Sarawak native groups protest against controversial Land Bill

  • Nation
  • Sunday, 15 Jul 2018

Showing their displeasure: More than 500 people from at least 10 social rights bodies protesting in Bintulu against the Sarawak Land Code Amendment passed by the State Assembly.

MIRI: Indigenous people from more than 10 social rights bodies held a protest in Bintulu against the passing of the Sarawak Land Code Amendment, which they said would erode their rights over the control of their ancestral land.

The amendment was passed in the Sarawak state assembly on Thursday.

More than 500 members of the Dayak National Congress, Persatuan Dayak Anak Sarawak, Society for Rights of Indigenous People of Sarawak (SCRIPS) and a grouping comprising orang asal Bintulu, Niah, Tatau and others took part in the event in the northern Sarawak town, which came after the protest in Miri on July 7.

SCRIPS secretary-general Michael Jok said they had earlier registered their dissatisfaction over the matter with the politicians, insisting that the Bill must not be approved as it would erode the rights of the natives with regard to their control over the use of pemakai menoa (territorial domain) and pulau galau (communal forest reserve).

“And yet the state assembly passed the Bill. Even though Deputy Chief Minister Datuk Douglas Uggah Embas did some slight amendments to the Bill, we natives still can’t accept it,” he said.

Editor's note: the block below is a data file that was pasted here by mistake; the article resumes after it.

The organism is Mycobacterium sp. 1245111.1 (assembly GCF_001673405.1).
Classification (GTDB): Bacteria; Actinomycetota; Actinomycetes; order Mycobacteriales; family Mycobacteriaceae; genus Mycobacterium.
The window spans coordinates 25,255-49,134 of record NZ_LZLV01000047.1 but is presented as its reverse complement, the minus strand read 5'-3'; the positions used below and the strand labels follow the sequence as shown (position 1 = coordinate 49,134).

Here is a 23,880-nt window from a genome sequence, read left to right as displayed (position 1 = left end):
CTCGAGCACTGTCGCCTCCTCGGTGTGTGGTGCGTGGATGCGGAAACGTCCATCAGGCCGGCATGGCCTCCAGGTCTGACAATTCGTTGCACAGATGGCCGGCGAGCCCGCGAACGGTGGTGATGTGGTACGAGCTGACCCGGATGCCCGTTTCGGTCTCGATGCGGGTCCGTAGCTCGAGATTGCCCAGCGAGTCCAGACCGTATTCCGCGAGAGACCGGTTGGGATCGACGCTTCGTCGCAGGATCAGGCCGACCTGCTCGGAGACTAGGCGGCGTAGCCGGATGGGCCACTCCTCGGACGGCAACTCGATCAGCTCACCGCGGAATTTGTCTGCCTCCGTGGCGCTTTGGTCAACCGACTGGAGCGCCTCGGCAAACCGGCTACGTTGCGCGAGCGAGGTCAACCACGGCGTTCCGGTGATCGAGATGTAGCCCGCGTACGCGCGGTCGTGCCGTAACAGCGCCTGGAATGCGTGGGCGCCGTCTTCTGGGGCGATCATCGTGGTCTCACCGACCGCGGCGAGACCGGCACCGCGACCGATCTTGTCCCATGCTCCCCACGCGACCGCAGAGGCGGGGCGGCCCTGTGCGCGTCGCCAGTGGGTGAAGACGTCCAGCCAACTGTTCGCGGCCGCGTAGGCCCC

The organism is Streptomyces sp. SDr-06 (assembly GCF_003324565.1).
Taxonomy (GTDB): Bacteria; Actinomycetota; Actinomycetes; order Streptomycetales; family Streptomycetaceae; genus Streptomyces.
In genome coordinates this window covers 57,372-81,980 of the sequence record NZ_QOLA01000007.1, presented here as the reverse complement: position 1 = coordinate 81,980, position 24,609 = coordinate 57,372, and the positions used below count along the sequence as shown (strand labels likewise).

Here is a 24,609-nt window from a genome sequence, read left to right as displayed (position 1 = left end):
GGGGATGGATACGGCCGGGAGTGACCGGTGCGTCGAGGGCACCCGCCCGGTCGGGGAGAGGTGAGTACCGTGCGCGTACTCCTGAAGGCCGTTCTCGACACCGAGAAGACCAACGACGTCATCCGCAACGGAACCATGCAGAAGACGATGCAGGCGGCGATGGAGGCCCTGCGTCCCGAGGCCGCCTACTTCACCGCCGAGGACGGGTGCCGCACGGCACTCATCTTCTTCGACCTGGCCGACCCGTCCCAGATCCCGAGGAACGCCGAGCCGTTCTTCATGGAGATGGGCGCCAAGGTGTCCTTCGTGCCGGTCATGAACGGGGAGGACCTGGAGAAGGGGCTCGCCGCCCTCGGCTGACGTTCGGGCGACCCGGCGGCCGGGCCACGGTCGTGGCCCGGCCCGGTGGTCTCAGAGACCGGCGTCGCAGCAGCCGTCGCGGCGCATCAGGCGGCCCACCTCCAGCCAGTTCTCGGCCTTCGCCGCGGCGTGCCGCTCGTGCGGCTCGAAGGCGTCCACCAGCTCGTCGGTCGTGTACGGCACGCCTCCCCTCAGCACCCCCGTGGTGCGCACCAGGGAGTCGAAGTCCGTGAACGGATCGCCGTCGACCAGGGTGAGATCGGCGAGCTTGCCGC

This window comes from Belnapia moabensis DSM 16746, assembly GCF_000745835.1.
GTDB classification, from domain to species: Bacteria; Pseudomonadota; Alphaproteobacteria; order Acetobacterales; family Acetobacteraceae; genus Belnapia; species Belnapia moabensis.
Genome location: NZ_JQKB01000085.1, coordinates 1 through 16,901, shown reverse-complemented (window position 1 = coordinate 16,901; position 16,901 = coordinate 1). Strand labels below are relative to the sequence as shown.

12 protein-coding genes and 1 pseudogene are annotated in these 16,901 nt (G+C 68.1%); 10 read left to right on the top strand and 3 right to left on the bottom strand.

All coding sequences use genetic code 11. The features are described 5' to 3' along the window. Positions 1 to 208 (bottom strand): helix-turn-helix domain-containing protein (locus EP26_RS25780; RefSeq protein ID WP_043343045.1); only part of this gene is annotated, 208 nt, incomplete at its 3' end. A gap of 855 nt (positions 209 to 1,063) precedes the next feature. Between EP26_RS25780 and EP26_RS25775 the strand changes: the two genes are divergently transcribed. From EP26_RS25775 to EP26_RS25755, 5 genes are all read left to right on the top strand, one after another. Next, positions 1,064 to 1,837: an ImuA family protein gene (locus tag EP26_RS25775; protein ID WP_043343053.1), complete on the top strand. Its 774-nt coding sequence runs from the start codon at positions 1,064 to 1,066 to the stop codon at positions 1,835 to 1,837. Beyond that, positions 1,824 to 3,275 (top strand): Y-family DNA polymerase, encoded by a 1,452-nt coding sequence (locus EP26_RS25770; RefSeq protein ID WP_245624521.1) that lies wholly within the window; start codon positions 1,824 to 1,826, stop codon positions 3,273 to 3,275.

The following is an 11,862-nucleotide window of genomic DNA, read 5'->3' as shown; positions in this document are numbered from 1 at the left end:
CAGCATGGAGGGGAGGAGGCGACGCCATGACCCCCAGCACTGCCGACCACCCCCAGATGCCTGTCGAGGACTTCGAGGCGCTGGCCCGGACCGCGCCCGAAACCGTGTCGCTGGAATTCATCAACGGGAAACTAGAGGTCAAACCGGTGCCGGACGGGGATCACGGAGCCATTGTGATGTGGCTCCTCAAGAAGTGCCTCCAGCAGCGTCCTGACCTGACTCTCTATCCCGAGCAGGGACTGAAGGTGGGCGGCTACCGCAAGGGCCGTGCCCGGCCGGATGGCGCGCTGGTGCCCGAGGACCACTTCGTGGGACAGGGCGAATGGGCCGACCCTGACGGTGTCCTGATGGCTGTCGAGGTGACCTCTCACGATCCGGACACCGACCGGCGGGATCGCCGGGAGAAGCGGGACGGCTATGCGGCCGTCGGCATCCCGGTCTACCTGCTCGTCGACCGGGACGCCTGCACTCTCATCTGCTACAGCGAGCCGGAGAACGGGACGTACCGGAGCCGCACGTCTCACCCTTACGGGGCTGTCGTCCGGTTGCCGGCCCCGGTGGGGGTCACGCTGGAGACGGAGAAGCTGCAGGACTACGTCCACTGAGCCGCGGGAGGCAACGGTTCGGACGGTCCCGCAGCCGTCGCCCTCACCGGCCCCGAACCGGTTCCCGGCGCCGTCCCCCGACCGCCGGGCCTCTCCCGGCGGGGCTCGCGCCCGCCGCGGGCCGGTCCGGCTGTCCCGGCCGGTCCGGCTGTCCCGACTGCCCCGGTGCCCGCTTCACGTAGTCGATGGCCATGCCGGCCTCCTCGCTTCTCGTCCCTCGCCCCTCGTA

Jok said under the amended law, every native settlement will be required to apply to the state Land and Survey Department director to get government recognition for pemakai menoa and pulau galau.

“Our control over these territories had been recognised even by the colonial British rulers.

“Now, we have been placed under the control of the state Land and Survey Department director, and we have to apply to the director for the right to use our very own territorial communal land.

“We are effectively being categorised as squatters in the communal land we inherited from our ancestors,” he said yesterday.

Jok added that after Bintulu, the groups will take their protest to other places, with Sibu being next.

The native social groups, he said, were furious that the Bill was rushed through.

“We were not properly consulted by the state leaders over the details of the Bill,” he said.

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